India - Non Strategic information to be made public

Antimony

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An Open Data Policy is being pushed by Indian PM Dr. Manmohan Singh, by which all non -strategic governmental data will be made public.

One of the many reasons why I think this guy is great:)

The Telegraph - Calcutta (Kolkata) | Nation | Policy to let information flow without asking

Excerpt

Policy to let information flow without asking
SANKARSHAN THAKUR

New Delhi, June 11: Transparency mandarins in the Prime Minister’s Office (PMO) have won a protracted argument with home and defence ministry officials over throwing open non-strategic data for public use.
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In terms of a transparency effort, the open data policy marks a quantum improvement on the RTI because it will institutionalise voluntary disclosure of information by the government.

“With RTI, you need to apply, wait and in many cases even pay for information you receive,” said a top official, explaining the difference. “Once the open data policy becomes operational, anyone will automatically be able to access information through the Net, or other means like hard copy and CDs.”

Manmohan Singh’s PMO has been pushing the open data policy for several years now but was being resisted by the home and defence ministries which have traditionally been zealous about keeping things under wraps. They’ve apparently been convinced that nothing they consider of strategic value or critical to national security will come under the purview of the new transparency regime.

“There is tonnes and tonnes of information which is non-strategic that the government still keeps away from public access,” the official said, “there is no virtue in such secrecy, in fact there is virtue in making it available, free information is critical to our development requirements, especially now that so many non-government and civil society groups have become partners in pushing us ahead.”

Some of the non-strategic areas in which government still withholds information are geology, mapping, health and education, water resources, and industrial profiling. “There is a whole lot of human development index data too that we uselessly keep away from public access and waste, in the right hands, all of this and more could be hugely beneficial to society,” the official said.

The Prime Minister himself underlined the need for greater transparency and accountability in an interaction with his team of officials this afternoon. It was like a general body meeting of the PMO with all officials above director rank present; national security adviser M.K. Narayanan also participated.

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An open data policy, on the lines of executive measures taken by the Barack Obama administration in the United States, has been a growing demand of transparency lobbyists in India.

One of them, Venkatesh Hariharan, who calls himself an “open-source evangelist”, says: “While the BJP did not win the elections, one of the proposals that I really liked within their IT Vision was that of replacing the Right to Information Act with a Duty to Inform Act that puts the onus on the government to share information with its citizens. In the long run, I think this is the way to go and with the technology at our disposal, we no longer have excuses to keep public data out of the reach of Indian citizens.”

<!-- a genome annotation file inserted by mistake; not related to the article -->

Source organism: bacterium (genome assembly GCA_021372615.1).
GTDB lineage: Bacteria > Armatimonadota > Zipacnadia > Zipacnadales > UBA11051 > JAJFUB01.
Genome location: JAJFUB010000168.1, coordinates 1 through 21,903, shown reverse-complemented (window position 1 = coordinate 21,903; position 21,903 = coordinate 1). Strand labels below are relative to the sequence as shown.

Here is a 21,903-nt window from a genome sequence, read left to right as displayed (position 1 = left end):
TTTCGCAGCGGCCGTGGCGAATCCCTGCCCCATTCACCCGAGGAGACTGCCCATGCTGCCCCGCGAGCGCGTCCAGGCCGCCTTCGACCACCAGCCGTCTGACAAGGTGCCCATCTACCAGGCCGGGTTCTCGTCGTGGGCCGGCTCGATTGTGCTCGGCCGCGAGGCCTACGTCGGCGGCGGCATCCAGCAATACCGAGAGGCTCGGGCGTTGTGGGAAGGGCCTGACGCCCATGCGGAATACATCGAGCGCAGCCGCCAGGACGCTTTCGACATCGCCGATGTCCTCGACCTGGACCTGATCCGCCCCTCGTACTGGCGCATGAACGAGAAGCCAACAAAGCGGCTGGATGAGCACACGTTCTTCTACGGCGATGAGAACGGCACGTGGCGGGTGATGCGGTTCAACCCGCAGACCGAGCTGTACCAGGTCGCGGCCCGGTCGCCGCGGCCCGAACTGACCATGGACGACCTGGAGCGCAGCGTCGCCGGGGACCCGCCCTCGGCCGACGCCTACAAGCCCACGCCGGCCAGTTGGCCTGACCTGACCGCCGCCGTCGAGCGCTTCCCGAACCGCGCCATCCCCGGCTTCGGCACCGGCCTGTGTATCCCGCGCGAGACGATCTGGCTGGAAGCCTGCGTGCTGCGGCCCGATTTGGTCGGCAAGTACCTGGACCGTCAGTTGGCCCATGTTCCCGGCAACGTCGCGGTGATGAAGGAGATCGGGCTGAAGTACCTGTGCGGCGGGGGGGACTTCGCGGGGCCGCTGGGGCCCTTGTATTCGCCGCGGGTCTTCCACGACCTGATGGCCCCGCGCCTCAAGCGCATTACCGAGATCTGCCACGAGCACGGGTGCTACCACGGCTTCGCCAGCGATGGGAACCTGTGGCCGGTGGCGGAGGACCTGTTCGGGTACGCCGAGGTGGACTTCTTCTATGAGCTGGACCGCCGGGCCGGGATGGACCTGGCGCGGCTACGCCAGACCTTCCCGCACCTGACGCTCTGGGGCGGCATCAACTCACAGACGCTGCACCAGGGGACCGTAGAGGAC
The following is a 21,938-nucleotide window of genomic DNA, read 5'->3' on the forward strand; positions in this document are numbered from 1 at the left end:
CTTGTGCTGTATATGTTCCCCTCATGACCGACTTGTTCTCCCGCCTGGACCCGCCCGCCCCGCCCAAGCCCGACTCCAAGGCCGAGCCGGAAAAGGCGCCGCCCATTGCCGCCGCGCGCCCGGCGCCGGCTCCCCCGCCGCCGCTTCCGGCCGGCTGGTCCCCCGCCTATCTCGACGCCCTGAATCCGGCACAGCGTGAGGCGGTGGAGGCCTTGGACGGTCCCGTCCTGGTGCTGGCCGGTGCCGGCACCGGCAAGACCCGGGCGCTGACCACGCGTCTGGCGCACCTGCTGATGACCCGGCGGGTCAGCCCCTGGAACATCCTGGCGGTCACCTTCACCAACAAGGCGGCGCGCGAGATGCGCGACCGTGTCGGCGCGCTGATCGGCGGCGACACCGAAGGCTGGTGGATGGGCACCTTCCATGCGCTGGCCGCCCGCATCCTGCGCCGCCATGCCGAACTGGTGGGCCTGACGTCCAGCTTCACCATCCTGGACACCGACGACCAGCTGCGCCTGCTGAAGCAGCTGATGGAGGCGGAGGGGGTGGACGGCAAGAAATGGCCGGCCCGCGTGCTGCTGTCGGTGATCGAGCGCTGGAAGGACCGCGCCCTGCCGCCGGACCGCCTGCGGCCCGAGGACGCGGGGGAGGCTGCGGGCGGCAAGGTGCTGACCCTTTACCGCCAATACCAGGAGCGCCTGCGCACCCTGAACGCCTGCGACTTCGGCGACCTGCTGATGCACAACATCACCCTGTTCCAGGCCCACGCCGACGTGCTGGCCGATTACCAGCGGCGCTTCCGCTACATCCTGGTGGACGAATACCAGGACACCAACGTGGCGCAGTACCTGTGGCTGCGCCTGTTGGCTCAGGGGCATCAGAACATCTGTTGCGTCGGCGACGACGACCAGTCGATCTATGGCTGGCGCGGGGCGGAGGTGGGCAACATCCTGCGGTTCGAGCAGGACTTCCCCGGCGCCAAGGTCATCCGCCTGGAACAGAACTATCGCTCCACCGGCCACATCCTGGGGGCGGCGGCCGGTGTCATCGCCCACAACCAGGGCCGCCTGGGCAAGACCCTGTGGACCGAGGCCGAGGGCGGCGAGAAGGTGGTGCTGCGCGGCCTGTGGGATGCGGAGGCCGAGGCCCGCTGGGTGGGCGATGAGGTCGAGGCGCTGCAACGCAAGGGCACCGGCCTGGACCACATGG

The open data policy, implemented in its spirit, might come close to meeting such aspirations. “At the moment, even things like maps are difficult to access besides being expensive,” Hariharan says, “Maps in combination with other data can help tremendously. For example, there is currently a fear that the swine flu might start spreading. If data on this threat is available, it can be overlaid onto maps and this can help us understand how the disease is spreading.”
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Gupta also reasons that India should follow the US-model of making data accessible to the public at the cost of dissemination rather than the cost of collection. “Our entrepreneurs or researchers or social sector organisations are not really spoilt for resources,” he says, “to have to pay heavy prices for information may nullify the whole idea. I know of an instance in Bihar where an RTI applicant had to pay Rs 5 lakh for information sought on account of photocopying charges. That’s legitimate on the government’s part, but it also drives away information seekers. A voluntary data policy might correct that.”
This gives me hope that we are finally growing up as a progressive democracy, more than any stock market boom
 

Yusuf

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Great. All that information will get all of us busy with out posts with our own theories and interpretations.
 

Antimony

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Great. All that information will get all of us busy with out posts with our own theories and interpretations.
You mean more business to those who host the DFI servers?:D

But seriously, I would really think stuff like this would make the babus more accountable. At this point, RTI is a fearful word with them. Enquiry matters stamped RTI are given special importance, but cost the public a tonne.

It would be useful to know who is in charge of implementing xyz programs, especially for cost and time overruns. And then we go heckle the minister:twizt:
 

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